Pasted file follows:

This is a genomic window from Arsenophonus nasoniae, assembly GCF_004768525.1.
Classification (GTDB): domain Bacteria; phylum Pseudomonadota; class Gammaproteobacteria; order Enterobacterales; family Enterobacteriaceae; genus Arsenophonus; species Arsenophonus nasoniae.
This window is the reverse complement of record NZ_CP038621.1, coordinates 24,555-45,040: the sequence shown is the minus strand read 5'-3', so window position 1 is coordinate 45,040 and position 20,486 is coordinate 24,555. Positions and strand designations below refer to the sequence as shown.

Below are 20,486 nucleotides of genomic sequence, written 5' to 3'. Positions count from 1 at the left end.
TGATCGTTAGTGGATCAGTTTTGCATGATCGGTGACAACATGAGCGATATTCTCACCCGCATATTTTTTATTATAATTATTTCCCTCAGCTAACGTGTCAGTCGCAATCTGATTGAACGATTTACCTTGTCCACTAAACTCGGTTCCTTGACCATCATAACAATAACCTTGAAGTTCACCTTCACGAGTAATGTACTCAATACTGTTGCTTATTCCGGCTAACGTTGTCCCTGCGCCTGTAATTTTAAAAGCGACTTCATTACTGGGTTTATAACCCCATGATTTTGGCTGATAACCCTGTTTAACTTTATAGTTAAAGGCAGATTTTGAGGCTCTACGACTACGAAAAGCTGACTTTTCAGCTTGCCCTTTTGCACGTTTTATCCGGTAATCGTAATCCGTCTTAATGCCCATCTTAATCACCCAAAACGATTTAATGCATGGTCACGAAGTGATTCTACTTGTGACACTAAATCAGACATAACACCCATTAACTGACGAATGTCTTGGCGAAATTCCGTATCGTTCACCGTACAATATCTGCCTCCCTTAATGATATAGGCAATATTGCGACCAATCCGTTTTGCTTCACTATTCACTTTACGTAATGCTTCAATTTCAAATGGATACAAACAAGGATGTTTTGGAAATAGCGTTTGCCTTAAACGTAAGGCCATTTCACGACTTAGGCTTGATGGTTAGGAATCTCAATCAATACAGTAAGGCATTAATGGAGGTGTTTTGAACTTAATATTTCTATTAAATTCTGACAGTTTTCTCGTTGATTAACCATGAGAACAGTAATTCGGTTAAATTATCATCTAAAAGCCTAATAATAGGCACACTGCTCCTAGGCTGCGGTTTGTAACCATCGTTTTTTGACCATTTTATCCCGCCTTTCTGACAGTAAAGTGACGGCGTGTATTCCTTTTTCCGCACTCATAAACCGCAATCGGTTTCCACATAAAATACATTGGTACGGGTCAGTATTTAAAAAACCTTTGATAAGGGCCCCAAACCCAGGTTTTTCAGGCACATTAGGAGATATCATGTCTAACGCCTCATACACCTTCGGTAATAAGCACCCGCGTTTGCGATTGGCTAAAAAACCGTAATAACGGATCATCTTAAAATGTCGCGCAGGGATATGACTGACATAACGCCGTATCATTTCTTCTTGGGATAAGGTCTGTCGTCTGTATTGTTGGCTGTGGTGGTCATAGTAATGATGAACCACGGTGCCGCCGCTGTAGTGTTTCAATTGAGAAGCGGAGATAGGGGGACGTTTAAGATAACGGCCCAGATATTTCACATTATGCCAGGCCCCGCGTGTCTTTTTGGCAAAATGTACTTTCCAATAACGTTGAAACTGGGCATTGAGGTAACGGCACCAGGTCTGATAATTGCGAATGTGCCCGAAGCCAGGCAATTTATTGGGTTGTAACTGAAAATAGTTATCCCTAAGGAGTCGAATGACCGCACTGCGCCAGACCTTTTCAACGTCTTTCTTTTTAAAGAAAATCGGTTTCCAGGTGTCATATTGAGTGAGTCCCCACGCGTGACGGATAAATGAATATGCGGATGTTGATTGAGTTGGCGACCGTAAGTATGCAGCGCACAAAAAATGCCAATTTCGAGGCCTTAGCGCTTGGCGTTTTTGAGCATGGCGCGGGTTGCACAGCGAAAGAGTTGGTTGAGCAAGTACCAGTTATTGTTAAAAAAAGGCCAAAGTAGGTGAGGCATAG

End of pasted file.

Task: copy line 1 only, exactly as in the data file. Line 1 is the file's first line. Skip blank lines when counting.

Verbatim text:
This is a genomic window from Arsenophonus nasoniae, assembly GCF_004768525.1.